By the same token, Carwin could beat either Mir or Lesnar, we just have no way of currently knowing. Being promoted by the same person at the same time doesn’t necessarily mean we will ever learn the answer either, since any number of events could occur to prevent it. Nor are rankings intended to be based solely on believed potential.

    So again, I return to a common refrain: the best heavyweights in the world went to PRIDE because of money. When the smoke cleared, singular champions emerged, Fedor being the final one. He’s never taken a year off or left the division. He is not required to enter the UFC to fight, particularly if superior competitors can be coaxed from it or elsewhere to fight him. You may argue that Lesnar could beat him…hey, maybe he could! But if Fedor wins, is it a better win than Barnett? I’d bet we’d hear a lot about how it was no big deal that he beat a now 3-2 former pro wrestler with only a couple years of experience and only one top level win against a guy who’s almost AARP app age.

  16. 45 Huddle says:

    The major problem is….

    The UFC is a completely different fighting environment. And desite what rankings say, Fedor is beating these guys who are not really the #1 contenders.

    Arlovski was not the #1 Heavyweight in the UFC when he left. Sylvia was not the #1 Heavyweight in the UFC when he left. Barnett was not even the #2 Heavyweight in Pride when the company went under. And none of these guys higher ranked competition before getting their shots at Fedor.

    So one could argue, and have a valid argument, that Fedor is constantly fighting good competition, but he is getting them when they are not the true #1 contenders.

    That is complete different then Anderson Silva who fought Rich Franklin twice. Once when Franklin was champion. Next time when he was the #1 contender. Or Henderson when he was a legit #1 contender. Or even GSP who has fought Hughes, Fitch, & Alves…. All of who were #1 contenders at the time.

  17. 45 Huddle says:

    In a perfect scenario, Fedor should be fighting Frank Mir right now. Mir took over that spot as the rightful #2 fighter in the world.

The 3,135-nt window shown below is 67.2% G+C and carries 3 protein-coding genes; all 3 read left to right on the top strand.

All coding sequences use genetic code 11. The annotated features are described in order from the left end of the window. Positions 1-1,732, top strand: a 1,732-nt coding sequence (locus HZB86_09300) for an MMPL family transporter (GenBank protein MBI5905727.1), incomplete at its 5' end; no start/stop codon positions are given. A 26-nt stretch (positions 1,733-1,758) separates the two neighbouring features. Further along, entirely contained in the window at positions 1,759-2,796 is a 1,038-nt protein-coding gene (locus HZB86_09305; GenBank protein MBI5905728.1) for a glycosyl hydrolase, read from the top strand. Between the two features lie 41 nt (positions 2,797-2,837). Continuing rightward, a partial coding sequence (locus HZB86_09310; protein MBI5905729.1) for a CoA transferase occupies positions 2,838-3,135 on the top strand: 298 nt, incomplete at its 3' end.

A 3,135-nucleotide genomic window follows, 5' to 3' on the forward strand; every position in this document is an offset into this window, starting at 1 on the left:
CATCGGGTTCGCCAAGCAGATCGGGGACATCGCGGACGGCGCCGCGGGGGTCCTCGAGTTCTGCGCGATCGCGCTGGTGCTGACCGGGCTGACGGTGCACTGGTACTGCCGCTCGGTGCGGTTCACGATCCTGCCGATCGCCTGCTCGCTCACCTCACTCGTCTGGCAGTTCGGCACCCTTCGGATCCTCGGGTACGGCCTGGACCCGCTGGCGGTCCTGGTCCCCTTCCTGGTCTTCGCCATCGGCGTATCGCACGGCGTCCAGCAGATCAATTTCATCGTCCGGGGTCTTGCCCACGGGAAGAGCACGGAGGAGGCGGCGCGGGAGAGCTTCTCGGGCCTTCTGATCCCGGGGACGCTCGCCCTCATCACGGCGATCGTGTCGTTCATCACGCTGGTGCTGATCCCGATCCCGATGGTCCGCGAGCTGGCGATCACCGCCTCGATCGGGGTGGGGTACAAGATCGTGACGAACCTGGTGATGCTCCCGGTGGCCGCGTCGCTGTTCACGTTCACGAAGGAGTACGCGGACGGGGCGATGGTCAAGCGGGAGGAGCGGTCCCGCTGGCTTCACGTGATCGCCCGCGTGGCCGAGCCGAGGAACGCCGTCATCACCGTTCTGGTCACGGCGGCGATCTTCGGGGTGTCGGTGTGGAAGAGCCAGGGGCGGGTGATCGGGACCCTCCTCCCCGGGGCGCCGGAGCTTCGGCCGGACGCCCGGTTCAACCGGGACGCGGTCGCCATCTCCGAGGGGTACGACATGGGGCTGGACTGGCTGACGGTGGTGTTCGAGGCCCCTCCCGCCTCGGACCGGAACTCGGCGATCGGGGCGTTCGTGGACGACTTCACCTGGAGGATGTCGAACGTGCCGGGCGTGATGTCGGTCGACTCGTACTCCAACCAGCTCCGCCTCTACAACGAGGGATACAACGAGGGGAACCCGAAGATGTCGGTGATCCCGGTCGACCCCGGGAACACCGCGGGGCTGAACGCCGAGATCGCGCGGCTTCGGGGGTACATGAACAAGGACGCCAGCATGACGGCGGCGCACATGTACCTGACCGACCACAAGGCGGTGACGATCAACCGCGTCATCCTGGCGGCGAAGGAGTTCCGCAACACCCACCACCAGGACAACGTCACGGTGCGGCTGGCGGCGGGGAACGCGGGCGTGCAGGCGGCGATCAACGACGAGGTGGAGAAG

And after Fedor beats Barnett, he will need to be fighting in the UFC to really fight his first true #1 contender since Mirko Filipovic in 2005.

    See the point? No other champion has avoided fighting the NEXT best challenger for 4 years like Fedor has. He has beaten Top 10 guys, but has not fought the best when they were at their best.

  18. Alan Conceicao says:

    The UFC is a completely different fighting environment. And desite what rankings say, Fedor is beating these guys who are not really the #1 contenders.

    The UFC being “different” is irrelevant and untestable. As long as top contenders come to him, he can fight when and where he chooses within the realm of MMA. As is, he fights under unified rules with drug testing in a major commission state. I remember that criticism.

    As for these guys not being the real #1 contender, take it up with every major rankings system. Apparently people with bigger soapboxes and more legitimacy don’t carry the 45 Huddle line. Oh well.

  19. The Gaijin says:

    Arlovski wasn’t a top heavyweight because the “froze” him out. He won his last three fights (including one to a guy that spanked their current champ) and prior to that had only lost in title fights.

    Sylvia had one recent loss on his docket and had been one of the longest serving stalwarts of the division. He left after killing off one of their rising stars and for bigger paydays.

    It’s quite clear that either of them could still be one of the top guys in the division had they stayed there. Your argument on that angle is crap.

  20. 45 Huddle says:

    Name the last real #1 Contender Fedor has fought against. I’ll give you a hint. It’s almost 4 years ago.

    That’s not an angle….

  21. 45 Huddle says:

    “As for these guys not being the real #1 contender, take it up with every major rankings system. Apparently people with bigger soapboxes and more legitimacy don’t carry the 45 Huddle line. Oh well.”

    Using your linear system, Arlovski & Sylvia weren’t Top 5. And neither will Barnett be either.

  22. Alan Conceicao says:

    Using your linear system, Arlovski & Sylvia weren’t Top 5. And neither will Barnett be either.

    Champions are linear. Every other spot isn’t. What, you had Randy Couture the #2 heavyweight in the world till Lesnar beat him?

  23. The Gaijin says:

    “Name the last real #1 Contender Fedor has fought against. I’ll give you a hint. It’s almost 4 years ago.”

    According to what standard? Given the “depth” of the UFC’s HW division AA would have EASILY [quadruple underlined and bolded] been a “#1 contender” for the UFC strap (and likely beat anyone holding the belt right now) had he not left on his 3-0 streak. Sylvia probably THE #1 contender following his win over Vera – but he left too.

    Give it up.

  24. The Gaijin says:

    *Correction – following his win over Vera and loss to Big Nog. Given the propensity for rematches, the fact that he was far ahead on the cards before losing AND that UFC’s “#1 contenders” were a 2-1 pro wrestler and the guy that beat the 2-1 pro wrestler (based entirely off the steam of beating said 2-1 pro wrestler).